In this webcast moderated by Max Bell School Director Chris Ragan, watch Jennifer Robson, Associate Professor at Carleton University, and Ken Boessenkool, public-policy economist, discuss the complexity of delivering government benefits during a crisis.
A crisis basic income would cover almost all Canadians who are working, is automatic rather than application-based, and can be taxed, or clawed back when Canadians file their taxes next year. Ken Boessenkool believes this is the best way forward.
On the other hand, Jennifer Robson argues that Canada’s tax collector does not have a super-database that it can use, on demand, to just print cheques to everyone. Moreover, spending time and money to build one, in the middle of a crisis, would be unethical.
Associate Professor, Carleton University
Prior to joining Carleton, Jennifer Robson was director of policy for the non-profit SEDI (now Prosper Canada) and worked in the federal public service. Between 1994 and 2000, she worked in several political (exempt staff) roles. In 2016, Jennifer served as a member of an Advisory Panel on Tax Expenditures to the Minister of Finance. From 2015 to 2018, she was a member of the National Research Committee on Financial Literacy for the Financial Consumer Agency of Canada.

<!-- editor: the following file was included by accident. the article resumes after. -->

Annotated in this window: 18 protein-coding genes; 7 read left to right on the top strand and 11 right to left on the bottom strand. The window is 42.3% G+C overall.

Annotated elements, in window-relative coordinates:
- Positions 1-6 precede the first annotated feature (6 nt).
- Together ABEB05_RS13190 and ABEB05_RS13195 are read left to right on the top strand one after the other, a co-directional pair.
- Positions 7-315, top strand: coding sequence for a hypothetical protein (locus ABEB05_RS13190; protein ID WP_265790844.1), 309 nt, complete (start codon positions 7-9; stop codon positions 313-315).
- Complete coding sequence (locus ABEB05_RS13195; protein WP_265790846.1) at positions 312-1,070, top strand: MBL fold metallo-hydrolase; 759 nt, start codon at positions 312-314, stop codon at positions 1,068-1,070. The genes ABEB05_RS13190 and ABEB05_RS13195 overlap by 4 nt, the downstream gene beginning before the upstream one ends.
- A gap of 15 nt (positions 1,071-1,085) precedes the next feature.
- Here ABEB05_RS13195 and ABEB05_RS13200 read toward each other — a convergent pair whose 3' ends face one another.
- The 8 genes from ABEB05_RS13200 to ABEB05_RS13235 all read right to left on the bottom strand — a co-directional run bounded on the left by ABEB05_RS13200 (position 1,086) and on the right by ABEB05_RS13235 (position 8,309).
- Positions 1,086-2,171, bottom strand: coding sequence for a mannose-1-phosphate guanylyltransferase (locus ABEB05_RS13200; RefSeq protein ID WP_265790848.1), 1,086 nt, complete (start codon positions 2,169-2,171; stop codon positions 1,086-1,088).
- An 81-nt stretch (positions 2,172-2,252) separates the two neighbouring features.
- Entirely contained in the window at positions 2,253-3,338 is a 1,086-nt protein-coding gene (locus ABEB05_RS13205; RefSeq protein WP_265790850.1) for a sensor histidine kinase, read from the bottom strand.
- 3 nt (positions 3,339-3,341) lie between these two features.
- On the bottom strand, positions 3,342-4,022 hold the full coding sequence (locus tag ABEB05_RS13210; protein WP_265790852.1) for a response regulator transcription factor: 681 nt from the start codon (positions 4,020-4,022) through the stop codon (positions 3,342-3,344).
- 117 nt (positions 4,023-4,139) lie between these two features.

Economics professor and Director, Max Bell School of Public Policy; Chair of Canada’s Ecofiscal Commission
Member of Finance Minister’s Advisory Council on Economic Growth; Former Special Advisor to the Governor of the Bank of Canada; former Clifford Clark Visiting Economist at Finance Canada
Partner, Kool Topp & Guy Public Affairs
Ken has worked for, or volunteered in a senior capacity for, Ray Speaker, Preston Manning, Jim Dinning, Stephen Harper, Christy Clark and Ric McIver. He has published numerous policy and academic papers on a range of key national issues, and is a frequent contributor to numerous online and print publications.